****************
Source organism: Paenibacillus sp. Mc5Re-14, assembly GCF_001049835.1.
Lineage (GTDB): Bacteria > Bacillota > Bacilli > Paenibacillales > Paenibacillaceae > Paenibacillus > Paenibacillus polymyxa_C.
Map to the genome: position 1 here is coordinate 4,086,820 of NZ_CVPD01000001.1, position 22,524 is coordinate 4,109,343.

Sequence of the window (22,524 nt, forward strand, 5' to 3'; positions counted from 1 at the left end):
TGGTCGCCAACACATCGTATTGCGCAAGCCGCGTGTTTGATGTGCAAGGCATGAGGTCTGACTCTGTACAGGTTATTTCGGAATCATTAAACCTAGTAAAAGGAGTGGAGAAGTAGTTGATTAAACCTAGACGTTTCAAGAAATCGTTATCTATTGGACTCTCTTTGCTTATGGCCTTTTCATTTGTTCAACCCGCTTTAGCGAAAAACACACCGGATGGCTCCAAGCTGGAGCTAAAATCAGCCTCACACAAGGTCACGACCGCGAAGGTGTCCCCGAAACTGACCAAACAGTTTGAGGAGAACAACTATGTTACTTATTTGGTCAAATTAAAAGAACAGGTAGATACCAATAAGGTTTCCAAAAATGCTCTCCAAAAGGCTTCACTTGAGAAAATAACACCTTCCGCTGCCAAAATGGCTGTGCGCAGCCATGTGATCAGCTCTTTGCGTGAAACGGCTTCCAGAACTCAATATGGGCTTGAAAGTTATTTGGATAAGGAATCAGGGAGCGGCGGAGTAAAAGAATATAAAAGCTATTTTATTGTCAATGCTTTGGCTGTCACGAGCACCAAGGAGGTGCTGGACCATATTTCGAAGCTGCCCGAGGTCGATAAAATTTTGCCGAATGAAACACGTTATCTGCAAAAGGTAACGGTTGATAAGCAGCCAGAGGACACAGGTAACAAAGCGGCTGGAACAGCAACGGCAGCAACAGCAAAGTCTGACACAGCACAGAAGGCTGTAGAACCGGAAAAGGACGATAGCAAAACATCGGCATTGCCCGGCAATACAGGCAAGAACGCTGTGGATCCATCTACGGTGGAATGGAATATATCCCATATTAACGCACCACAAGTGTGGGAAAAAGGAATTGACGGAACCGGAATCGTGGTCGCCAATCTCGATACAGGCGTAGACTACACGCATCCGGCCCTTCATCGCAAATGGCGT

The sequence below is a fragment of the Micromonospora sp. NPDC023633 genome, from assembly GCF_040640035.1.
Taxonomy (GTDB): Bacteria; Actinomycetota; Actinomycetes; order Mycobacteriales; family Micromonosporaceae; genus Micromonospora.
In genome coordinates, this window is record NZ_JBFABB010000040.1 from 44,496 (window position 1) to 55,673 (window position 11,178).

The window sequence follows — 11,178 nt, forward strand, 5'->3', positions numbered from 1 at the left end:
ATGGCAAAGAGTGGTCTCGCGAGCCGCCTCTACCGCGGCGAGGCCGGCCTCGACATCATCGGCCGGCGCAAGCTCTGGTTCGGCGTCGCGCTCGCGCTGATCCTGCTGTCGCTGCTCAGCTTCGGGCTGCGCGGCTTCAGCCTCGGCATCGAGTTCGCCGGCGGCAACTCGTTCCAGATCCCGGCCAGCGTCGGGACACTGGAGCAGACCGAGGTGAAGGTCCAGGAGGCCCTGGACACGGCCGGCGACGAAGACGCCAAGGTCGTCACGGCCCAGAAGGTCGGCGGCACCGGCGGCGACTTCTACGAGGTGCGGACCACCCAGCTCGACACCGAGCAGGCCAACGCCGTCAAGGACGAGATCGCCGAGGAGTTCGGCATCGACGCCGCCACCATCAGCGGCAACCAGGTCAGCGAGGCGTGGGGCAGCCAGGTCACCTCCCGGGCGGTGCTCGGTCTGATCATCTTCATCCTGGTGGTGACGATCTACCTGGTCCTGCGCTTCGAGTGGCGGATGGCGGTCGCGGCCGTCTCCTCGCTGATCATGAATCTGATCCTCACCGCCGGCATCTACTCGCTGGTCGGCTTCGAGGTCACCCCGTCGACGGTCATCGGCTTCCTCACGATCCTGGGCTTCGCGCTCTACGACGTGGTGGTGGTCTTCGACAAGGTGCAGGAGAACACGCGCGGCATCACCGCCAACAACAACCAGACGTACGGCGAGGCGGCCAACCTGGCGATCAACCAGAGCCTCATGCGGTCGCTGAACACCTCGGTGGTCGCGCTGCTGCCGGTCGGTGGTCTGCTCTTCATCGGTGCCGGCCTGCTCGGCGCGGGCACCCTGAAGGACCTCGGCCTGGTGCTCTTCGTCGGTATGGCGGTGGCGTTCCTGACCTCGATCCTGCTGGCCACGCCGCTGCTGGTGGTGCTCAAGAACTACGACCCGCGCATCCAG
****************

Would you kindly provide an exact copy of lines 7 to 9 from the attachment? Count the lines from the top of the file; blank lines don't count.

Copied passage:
Taxonomy (GTDB): Bacteria; Actinomycetota; Actinomycetes; order Mycobacteriales; family Micromonosporaceae; genus Micromonospora.
In genome coordinates, this window is record NZ_JBFABB010000040.1 from 44,496 (window position 1) to 55,673 (window position 11,178).

The window sequence follows — 11,178 nt, forward strand, 5'->3', positions numbered from 1 at the left end: